The Making of a Media Event

The Columbine anniversary promises to be the biggest thing since...well, Columbine.

March 23: By contrast with the earlier meeting, this get-together is obviously made for TV. It takes place at the Ascot Theatre on West Bowles Avenue, a facility that's just minutes from Columbine and houses S.H.O.U.T.S. (Students Helping Others Unite Together Socially), a gathering place for Columbiners that few local teens seem to haunt. A large red curtain forms a backdrop behind a dozen panelists, including Sue Petrone, mother of slain Columbine student Daniel Rohrbough. A multitude of TV cameras are pointed right at them, while more than fifty other press types mingle with Jeffco officials such as sheriff's department spokesman Steve Davis, who seems relaxed in the knowledge that his boss, John Stone, isn't present, and therefore won't be making any bizarre statements that Davis will have to explain away.

Master of ceremonies Kaufman kicks things off by listing the happenings scheduled for the anniversary. They're little different from those mentioned more than two weeks earlier, but now they have catchy names: Take the Bill Owens ceremony, which is now dubbed "The State of Colorado Remembers." Kaufman also displays the event's logo, which (no kidding) the school district has copyrighted. He mentions so frequently his desire that newspapers run the logo with all its stories that he sounds as if he has a piece of the action. Speaking of which, Creigh Kelley's subsequent discussion of the Columbine Memorial 5K Run, a scholarship fundraiser set to take place on April 16, heavily spotlights the race's financial sponsors, including Nike, Active.com, Johns Manville and the Gates Community Credit Union. Kelly also lauds the run's own logo, which was designed by Malcolm Farley, "the official artist of the U.S. Open and the NBA All-Star Game." Logo fever: Catch it!

Other speakers deal more directly with April 20. Petrone appeals for footage from the day of the attack and any mention of "the killers" to be completely excluded from coverage. Ann Himel of the Columbine Citizens Task Force voices a similar plea: She wants helicopters, whose sound still freaks out many in the area, to be kept far away from the school. For his part, Columbine student body president Mike Sheehan promises that "we'll be speaking to the student body about respecting media, and not to be so rude in that aspect." (That should do the trick.)

Later, when he's asked how many people are expected to attend the activities, Kaufman is noncommittal, but he mentions that 100,000 turned up at the one-year anniversary of the Oklahoma City bombing -- which promptly gets reported in the News the next day as the school district's attendance estimate. Kaufman adds that because the event will occur just three days before Easter, "we're thinking that people may come on pilgrimages," adding, with the air of an expert, "The one-year anniversary is typically the largest event for tragedies of this type."

After Blanchard wishes "all of you in the media well in your personal journey of healing," a five-minute break is announced prior to a "media summit" intended to inform the press about the rules and regulations under which they'll be operating. Most of these dictates, like pool coverage of activities at the Clement Park amphitheater that are ostensibly open to everyone, and town-hall-style press opportunities as opposed to one-on-one interviews, don't sit well.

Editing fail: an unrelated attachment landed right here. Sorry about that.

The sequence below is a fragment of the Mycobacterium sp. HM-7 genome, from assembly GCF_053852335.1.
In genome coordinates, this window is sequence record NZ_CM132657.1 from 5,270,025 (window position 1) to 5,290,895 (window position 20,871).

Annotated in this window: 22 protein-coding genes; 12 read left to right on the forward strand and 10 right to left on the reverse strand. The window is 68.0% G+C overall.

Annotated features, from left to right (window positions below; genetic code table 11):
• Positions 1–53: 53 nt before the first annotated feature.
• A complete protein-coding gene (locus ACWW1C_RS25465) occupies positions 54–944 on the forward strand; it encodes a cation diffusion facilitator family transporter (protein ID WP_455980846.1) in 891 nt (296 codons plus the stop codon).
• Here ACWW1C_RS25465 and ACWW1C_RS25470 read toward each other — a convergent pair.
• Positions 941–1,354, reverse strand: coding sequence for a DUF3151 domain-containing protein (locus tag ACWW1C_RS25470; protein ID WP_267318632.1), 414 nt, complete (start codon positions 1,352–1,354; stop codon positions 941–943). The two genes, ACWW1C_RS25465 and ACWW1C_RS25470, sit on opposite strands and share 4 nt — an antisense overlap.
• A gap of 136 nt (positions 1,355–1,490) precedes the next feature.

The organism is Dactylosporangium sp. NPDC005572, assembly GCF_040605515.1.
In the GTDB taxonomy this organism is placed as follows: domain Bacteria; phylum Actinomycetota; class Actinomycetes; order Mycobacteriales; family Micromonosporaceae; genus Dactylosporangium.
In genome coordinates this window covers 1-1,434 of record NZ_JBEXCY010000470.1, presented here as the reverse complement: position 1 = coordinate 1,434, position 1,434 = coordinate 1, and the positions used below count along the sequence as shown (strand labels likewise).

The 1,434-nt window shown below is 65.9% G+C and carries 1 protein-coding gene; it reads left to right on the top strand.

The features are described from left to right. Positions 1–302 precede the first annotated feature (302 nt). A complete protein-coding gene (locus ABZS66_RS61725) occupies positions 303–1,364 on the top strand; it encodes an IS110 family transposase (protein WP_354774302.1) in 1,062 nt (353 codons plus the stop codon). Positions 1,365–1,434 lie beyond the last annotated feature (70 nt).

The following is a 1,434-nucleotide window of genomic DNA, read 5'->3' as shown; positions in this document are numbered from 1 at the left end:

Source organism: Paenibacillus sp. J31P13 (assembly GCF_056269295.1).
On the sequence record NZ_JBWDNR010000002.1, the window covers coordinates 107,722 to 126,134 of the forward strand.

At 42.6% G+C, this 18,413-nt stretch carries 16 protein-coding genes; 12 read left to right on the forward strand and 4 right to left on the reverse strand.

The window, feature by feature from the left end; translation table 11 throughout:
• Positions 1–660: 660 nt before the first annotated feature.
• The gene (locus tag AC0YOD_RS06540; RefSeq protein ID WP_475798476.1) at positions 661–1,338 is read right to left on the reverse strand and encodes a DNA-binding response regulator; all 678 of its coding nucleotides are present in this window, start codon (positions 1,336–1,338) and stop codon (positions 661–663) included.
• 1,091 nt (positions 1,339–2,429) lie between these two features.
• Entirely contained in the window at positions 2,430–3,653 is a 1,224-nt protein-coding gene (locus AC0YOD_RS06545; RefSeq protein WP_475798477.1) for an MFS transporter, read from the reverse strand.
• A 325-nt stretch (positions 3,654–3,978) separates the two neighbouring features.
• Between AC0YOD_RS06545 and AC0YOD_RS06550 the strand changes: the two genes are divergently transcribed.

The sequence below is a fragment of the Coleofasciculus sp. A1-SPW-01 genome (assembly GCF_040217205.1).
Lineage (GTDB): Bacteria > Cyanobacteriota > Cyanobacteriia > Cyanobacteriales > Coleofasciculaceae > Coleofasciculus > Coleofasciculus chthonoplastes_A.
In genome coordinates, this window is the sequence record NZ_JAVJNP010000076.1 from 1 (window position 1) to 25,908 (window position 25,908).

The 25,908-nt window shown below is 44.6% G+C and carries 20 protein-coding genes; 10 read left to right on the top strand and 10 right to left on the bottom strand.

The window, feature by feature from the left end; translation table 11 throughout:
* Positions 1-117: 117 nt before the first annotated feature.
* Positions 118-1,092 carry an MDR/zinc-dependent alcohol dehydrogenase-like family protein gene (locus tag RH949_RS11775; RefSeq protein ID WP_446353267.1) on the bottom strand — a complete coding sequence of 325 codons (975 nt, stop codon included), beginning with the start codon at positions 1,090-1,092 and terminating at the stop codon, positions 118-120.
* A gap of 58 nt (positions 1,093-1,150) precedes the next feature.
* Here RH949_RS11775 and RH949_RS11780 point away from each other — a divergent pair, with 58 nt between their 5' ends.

Also frustrating is the proposed quiz routine for Columbine principal Frank DeAngelis: a series of twenty-minute sit-downs from April 10-13, starting each day at 4 p.m. When Kaufman tells TV types that they'll have twenty minutes prior to their slot to set up equipment, and twenty minutes afterward to break it down, one producer announces that he needs a minimum of 45 minutes in advance and an hour afterward. Kaufman's reply is, in essence, "Tough," but he does apologize to the Chicago Tribune and the Philadelphia Inquirer for having to leave them off the schedule. In response to a subsequent question about whether reporters who get DeAngelis interviews the first couple of days must embargo their stories until everyone's gotten a shot, Kaufman asks if the media can police itself on this matter. That provokes the biggest laugh of the day.

Cordiality is generally the rule, but tension isn't far beneath the surface. Kaufman mentions that the going rate for pirate video shot inside Columbine when school is in session is reportedly $20,000 ("That was either Hard Copy or Inside Edition," he says), and tells the gathering, "Please do not call Columbine anymore. It is becoming more and more emotionally difficult for them. They are being inundated not only by media but by people wanting to do documentaries and so on. They just can't handle it, and if we push them too far, they will cut us off." The media sorts react by trying to demonstrate their responsibility. No one objects to the idea of putting ID and phone numbers on press badges, as the Post's Sunderland had advocated, because none of them would ever think of being pushy enough to trigger a complaint. Right? Then again, the press may not have to beg locals to open up: As the summit winds down, four people stand up to solicit publicity for separate events they are staging on or near April 20 -- and many reporters dutifully jot down their digits.

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